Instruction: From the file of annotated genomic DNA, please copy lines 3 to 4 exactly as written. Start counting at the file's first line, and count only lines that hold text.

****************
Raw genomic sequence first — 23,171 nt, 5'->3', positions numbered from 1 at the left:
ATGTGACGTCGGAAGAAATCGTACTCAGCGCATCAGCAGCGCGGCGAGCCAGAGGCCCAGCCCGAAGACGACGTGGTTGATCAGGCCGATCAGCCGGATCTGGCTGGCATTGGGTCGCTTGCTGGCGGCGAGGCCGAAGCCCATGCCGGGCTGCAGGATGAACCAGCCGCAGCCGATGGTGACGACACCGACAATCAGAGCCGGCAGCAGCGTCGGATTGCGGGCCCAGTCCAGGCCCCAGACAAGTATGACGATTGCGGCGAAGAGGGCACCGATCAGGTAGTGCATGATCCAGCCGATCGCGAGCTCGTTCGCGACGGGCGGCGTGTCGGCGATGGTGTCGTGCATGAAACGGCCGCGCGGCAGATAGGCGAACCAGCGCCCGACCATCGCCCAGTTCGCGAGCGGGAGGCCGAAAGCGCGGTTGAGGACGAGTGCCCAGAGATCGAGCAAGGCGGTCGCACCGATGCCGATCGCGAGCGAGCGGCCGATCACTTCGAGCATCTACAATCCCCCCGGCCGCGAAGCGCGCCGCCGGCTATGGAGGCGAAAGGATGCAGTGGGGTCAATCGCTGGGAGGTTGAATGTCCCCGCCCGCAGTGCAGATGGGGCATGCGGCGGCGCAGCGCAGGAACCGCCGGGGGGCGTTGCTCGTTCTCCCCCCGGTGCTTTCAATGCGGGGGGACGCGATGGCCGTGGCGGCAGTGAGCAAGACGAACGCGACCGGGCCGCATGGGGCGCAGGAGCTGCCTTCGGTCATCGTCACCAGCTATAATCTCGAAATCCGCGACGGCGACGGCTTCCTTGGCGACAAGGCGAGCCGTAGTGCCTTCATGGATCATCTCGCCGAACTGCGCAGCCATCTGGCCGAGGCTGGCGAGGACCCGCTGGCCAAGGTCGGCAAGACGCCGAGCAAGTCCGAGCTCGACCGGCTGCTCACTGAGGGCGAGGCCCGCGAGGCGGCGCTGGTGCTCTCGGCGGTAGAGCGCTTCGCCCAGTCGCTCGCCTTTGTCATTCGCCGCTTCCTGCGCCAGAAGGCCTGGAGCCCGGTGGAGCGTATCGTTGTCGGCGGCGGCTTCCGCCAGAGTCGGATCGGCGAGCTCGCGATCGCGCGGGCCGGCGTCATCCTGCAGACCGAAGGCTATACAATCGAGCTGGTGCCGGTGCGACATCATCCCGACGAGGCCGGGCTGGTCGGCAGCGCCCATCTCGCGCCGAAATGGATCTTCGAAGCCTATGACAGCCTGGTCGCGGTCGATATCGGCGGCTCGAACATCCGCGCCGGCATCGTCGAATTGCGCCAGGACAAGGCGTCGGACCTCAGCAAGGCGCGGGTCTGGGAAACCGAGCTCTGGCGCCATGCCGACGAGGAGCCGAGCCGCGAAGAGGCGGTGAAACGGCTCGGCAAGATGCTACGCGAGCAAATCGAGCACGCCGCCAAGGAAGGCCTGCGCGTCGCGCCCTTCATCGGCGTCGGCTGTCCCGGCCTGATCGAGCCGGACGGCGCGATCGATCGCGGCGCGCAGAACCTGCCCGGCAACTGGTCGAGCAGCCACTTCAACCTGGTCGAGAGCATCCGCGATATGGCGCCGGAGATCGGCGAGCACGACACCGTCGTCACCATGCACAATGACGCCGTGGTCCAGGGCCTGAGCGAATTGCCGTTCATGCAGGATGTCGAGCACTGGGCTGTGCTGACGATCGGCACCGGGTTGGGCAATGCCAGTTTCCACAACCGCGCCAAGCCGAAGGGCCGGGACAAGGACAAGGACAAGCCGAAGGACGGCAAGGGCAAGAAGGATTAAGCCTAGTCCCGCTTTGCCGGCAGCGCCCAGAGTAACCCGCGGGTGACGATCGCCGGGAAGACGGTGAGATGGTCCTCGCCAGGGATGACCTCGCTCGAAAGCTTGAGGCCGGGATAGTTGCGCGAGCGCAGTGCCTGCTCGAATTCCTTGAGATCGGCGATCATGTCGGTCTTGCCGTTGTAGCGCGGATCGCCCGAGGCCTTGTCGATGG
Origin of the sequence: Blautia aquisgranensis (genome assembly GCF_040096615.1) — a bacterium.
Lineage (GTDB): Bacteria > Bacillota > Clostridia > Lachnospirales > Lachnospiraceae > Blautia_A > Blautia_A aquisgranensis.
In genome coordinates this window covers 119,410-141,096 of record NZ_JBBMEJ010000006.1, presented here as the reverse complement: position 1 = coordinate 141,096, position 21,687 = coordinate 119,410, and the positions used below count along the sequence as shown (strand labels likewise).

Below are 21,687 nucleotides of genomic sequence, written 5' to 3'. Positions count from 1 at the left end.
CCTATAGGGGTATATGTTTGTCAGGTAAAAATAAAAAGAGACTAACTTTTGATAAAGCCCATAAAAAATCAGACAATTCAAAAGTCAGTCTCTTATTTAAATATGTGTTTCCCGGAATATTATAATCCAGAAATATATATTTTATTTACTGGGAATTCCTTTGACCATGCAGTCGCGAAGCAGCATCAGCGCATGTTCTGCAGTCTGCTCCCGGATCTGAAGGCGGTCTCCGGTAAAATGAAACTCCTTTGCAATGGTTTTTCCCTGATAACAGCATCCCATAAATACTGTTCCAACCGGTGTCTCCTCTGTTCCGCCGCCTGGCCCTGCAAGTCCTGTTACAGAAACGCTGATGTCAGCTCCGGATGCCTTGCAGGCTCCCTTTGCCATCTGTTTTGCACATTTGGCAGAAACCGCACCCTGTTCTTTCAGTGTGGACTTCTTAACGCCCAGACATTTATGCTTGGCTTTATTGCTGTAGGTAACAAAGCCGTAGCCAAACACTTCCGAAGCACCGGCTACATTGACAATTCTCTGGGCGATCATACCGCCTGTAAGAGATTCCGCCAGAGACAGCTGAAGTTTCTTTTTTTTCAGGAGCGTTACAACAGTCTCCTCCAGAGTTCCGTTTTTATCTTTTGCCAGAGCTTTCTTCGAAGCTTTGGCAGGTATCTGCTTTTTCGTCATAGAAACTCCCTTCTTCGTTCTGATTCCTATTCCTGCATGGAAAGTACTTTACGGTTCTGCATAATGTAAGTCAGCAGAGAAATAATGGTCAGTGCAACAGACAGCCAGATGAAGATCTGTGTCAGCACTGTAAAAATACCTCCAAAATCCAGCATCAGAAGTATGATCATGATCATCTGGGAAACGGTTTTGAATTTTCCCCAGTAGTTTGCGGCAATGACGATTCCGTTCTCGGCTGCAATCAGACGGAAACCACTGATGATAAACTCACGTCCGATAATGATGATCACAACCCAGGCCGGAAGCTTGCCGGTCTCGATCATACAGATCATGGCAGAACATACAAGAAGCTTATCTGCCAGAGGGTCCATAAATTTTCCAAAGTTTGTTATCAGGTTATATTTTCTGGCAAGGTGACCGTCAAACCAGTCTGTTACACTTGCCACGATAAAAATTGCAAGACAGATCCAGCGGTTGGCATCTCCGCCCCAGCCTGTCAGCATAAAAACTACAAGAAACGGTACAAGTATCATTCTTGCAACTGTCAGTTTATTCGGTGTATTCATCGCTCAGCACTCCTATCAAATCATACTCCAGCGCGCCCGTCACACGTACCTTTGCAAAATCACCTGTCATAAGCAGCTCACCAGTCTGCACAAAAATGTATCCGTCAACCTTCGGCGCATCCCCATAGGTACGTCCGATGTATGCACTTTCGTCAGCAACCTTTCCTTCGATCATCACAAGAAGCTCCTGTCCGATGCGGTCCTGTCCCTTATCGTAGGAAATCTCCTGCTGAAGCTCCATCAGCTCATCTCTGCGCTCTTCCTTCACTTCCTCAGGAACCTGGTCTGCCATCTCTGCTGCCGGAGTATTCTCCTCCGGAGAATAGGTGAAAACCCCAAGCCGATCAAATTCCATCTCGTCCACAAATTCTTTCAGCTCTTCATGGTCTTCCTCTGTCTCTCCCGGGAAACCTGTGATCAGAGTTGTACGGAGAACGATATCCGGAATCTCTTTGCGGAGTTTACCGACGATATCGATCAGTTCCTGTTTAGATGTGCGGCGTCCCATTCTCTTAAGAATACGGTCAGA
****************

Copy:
Origin of the sequence: Blautia aquisgranensis (genome assembly GCF_040096615.1) — a bacterium.
Lineage (GTDB): Bacteria > Bacillota > Clostridia > Lachnospirales > Lachnospiraceae > Blautia_A > Blautia_A aquisgranensis.